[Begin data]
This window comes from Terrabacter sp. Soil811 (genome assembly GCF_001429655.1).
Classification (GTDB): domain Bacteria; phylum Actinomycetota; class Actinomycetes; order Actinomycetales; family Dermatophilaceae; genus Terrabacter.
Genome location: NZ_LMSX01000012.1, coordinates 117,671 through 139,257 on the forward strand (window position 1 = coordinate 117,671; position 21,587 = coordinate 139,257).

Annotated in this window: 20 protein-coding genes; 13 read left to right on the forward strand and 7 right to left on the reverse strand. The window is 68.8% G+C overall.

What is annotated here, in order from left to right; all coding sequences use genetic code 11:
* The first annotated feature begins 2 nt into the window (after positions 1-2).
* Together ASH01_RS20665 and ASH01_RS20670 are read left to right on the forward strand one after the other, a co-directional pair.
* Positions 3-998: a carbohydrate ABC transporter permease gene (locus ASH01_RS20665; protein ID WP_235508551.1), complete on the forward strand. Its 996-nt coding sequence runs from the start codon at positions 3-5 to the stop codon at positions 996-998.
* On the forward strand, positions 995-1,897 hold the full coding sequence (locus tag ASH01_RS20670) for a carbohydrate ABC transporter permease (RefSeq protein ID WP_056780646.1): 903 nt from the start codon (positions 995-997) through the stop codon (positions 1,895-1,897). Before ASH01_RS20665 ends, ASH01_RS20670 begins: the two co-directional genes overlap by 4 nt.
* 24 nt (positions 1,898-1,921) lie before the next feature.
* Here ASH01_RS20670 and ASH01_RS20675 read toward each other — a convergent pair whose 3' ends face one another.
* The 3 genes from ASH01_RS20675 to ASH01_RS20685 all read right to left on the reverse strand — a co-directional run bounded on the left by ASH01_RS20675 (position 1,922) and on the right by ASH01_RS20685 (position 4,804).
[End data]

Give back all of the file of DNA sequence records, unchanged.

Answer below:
This window comes from Terrabacter sp. Soil811 (genome assembly GCF_001429655.1).
Classification (GTDB): domain Bacteria; phylum Actinomycetota; class Actinomycetes; order Actinomycetales; family Dermatophilaceae; genus Terrabacter.
Genome location: NZ_LMSX01000012.1, coordinates 117,671 through 139,257 on the forward strand (window position 1 = coordinate 117,671; position 21,587 = coordinate 139,257).

Annotated in this window: 20 protein-coding genes; 13 read left to right on the forward strand and 7 right to left on the reverse strand. The window is 68.8% G+C overall.

What is annotated here, in order from left to right; all coding sequences use genetic code 11:
* The first annotated feature begins 2 nt into the window (after positions 1-2).
* Together ASH01_RS20665 and ASH01_RS20670 are read left to right on the forward strand one after the other, a co-directional pair.
* Positions 3-998: a carbohydrate ABC transporter permease gene (locus ASH01_RS20665; protein ID WP_235508551.1), complete on the forward strand. Its 996-nt coding sequence runs from the start codon at positions 3-5 to the stop codon at positions 996-998.
* On the forward strand, positions 995-1,897 hold the full coding sequence (locus tag ASH01_RS20670) for a carbohydrate ABC transporter permease (RefSeq protein ID WP_056780646.1): 903 nt from the start codon (positions 995-997) through the stop codon (positions 1,895-1,897). Before ASH01_RS20665 ends, ASH01_RS20670 begins: the two co-directional genes overlap by 4 nt.
* 24 nt (positions 1,898-1,921) lie before the next feature.
* Here ASH01_RS20670 and ASH01_RS20675 read toward each other — a convergent pair whose 3' ends face one another.
* The 3 genes from ASH01_RS20675 to ASH01_RS20685 all read right to left on the reverse strand — a co-directional run bounded on the left by ASH01_RS20675 (position 1,922) and on the right by ASH01_RS20685 (position 4,804).